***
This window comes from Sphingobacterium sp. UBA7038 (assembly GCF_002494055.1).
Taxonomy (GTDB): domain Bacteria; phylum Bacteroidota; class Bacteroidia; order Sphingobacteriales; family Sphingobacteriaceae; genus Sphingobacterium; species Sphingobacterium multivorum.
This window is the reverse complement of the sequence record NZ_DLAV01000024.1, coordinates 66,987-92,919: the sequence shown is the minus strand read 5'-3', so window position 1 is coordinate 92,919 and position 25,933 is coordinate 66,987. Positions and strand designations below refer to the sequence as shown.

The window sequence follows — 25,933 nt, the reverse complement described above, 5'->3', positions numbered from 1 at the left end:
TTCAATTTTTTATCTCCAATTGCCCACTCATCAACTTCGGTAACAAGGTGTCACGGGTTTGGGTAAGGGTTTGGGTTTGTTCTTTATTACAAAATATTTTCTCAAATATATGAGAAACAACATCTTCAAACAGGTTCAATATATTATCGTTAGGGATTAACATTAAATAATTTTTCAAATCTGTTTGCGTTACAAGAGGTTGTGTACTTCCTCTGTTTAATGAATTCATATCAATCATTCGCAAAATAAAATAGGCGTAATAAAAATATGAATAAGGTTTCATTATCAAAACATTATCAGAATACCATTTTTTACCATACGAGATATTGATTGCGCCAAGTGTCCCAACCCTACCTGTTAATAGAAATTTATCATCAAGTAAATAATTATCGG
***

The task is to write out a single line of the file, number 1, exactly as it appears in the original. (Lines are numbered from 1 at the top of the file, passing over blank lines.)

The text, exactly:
This window comes from Sphingobacterium sp. UBA7038 (assembly GCF_002494055.1).